Timon Singh

Microbubbles Enable More Efficient Production Of Algae Biofuels

by , 01/26/12

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Algae biofuel is one of the most promising alternative fuels on the market – so far we’ve seen cars and even planes adapted to run on it. The main drawback thus far has been high production costs and energy usage – until now. Using a new “cost-effective harvesting method” featuring microbubbles, a team from the University of Sheffield believe they have found a way to make algae a more commercially viable fuel source.

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The main problem with creating algae biofuel is removing the water from the algae so that it can be processed effectively. This usually requires a large investment of time and energy, but the UK-based team believes that by producing microbubbles in an algae solution, the algae particles can be made to float to the surface of the water, making them easily extractable.

According to lead professor Will Zimmerman, the microbubble method uses 1,000 times less energy than previous methods and can be utilized at lower costs.  “We thought we had solved the major barrier to biofuel companies processing algae to use as fuel when we used microbubbles to grow the algae more densely,” Professor Zimmerman said. “It turned out, however, that algae biofuels still couldn’t be produced economically, because of the difficulty in harvesting and de-watering the algae. We had to develop a solution to this problem and once again, microbubbles provided a solution.”

A number of airlines, including Lufthansa, British Airways, United, and Virgin, are already investing in algae biofuels – and the market is expected to grow exponentially. In fact, earlier this week Etihad, national airline of the UAE, piloted the Gulf’s first biofuel-powered flight. Even the US Navy is experimenting with algae-based fuels and other biofuels.

More information of the team’s research can be found in the journal Biotechnology and Bioengineering.

+ University of Sheffield

Via Business Green

Lead Photo by U.S. Navy

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1 Comment

  1. Organic Mechanic Organic Mechanic January 28, 2012 at 12:35 pm

    We are on the precipice on an Algae Revolution!

    Algae can be made into a variety of biofuels, including biodiesel, ethanol, hydrogen, and biogas (as well as other materials). To add to your analysis, here are some pros and cons to algae as fuel:

    PROS:
    Algae grows in all directions
    Single celled, no superstructure required for algae (roots, trunks, leaves)
    Growth: 140 days for land crops; algae is year round, mature in 1-2 days
    Algae weathers extreme conditions, is resistant to drought, wind, rain
    Grow 30-100 x more oil per acre than corn or soybeans
    No sulfur, non toxic, biodegradable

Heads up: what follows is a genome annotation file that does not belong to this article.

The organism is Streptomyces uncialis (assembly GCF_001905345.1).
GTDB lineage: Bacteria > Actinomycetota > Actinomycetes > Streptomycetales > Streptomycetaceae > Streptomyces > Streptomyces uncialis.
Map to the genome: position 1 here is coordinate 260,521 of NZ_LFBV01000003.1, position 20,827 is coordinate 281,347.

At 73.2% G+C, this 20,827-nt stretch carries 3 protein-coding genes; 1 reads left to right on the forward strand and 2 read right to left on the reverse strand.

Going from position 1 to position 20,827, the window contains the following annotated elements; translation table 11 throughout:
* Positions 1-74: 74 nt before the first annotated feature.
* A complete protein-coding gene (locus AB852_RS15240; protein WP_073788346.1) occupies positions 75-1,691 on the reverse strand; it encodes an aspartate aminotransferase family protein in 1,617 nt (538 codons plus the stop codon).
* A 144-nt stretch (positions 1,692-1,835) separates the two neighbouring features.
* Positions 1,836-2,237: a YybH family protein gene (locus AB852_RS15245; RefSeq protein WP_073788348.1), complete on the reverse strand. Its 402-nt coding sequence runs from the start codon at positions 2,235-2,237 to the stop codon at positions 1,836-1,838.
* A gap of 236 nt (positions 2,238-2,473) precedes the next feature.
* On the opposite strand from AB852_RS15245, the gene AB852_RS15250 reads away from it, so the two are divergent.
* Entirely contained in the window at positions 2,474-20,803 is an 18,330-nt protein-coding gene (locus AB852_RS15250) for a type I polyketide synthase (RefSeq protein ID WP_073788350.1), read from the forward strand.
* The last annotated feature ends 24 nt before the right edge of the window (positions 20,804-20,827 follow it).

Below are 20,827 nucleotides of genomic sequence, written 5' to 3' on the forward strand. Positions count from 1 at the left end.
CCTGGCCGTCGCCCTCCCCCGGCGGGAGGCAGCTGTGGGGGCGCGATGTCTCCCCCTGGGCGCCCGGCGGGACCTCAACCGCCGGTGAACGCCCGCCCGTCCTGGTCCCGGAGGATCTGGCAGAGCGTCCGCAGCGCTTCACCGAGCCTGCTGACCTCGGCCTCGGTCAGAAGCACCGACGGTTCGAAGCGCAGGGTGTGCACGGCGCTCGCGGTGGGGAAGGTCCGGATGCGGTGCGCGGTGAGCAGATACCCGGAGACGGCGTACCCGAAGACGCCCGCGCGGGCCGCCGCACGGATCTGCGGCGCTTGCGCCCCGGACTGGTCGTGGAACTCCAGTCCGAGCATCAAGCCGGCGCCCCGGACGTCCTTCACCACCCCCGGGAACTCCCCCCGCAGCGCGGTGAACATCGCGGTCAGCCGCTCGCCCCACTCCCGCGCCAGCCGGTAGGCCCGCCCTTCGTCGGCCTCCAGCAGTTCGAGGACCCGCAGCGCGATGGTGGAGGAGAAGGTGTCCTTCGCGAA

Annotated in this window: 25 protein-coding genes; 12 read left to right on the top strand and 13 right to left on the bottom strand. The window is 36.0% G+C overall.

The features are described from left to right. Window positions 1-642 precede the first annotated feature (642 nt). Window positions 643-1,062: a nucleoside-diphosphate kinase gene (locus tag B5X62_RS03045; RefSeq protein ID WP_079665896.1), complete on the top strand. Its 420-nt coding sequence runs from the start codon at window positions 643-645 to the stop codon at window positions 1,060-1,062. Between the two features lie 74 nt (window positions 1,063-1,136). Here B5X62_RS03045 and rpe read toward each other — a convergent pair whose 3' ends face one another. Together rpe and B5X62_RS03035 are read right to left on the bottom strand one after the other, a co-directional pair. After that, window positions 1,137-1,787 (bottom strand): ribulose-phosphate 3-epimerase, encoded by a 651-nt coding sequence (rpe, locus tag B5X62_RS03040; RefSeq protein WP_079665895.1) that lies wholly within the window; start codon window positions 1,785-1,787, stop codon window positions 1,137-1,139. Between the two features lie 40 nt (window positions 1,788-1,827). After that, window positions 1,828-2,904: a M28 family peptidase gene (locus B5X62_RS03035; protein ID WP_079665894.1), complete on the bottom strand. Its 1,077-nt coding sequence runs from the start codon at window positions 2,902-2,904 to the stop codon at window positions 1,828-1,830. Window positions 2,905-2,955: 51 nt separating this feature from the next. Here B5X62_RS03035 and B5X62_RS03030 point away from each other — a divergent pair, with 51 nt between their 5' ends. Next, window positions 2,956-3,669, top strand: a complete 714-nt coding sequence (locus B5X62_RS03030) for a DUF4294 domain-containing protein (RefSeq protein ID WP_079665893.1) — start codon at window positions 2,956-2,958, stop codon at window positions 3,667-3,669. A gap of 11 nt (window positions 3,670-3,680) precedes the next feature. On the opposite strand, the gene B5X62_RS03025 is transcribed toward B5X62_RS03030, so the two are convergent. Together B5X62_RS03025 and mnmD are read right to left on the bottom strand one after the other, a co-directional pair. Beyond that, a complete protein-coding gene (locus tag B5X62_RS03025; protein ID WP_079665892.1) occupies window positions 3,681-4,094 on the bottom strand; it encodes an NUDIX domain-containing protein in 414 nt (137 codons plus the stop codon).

Can mix with existing fuels in existing vehicles
    Can also produce bioplastics, medicine, nutrition, feed, fertilizer, more
    Can absorb CO2 and other pollutants from power and cement plants, fossil fuel refining, fermentation based industries, ethanol production, etc

    CONS:

    Scale – difficulty replicating lab results into larger volume of production

    Growing – using open ponds are easily contaminated, PBR’s (photobioreactors) can be expensive

    Processing – challenges to harvesting & extracting oil

    Carbon Capture – is it really feasible? Can the algae keep up with the output, and what about during the night when algae is not active? Can the waste be reliably transferred into the algae? Are the right growing conditions and enough land there to cultivate the algae? (“to fully use the emissions from a 50 MWe natural gas fired power plant land would require 2200 acres of algae.”) Additional nutrients are required, such as N, P, or K, which must be added in precise amounts and typically come from chemicals like ammonia or nitrate and phosphorous. Taking into consideration all of the processing, is there a net capture of CO2? Also, capturing the emissions it is not true sequestration, as it will be burned again as fuel.

    Differing results from strains, environmental conditions, growing systems

    If chemicals are used to extract oil or process fuel, exhaust can be toxic

    Environmental Concerns – in scaled cultivation, especially of GM (genetically modified) algae – what if it seriously disrupts the ecosystem?

    To learn how to make algae biofuels, check out:
    Algae to Biodiesel: http://www.organicmechanic.com/algae-to-biodiesel/
    Algae to Ethanol: http://www.organicmechanic.com/algae-ethanol/

    For a look at the broad range of goods possible from algae and considerations for how to scale them up into entrepreneurial pursuits, check out Algae Business:
    http://www.organicmechanic.com/algae-business/

    Let me know if there are any questions about algae, or equipment to cultivate and use biofuels!

    - Chris

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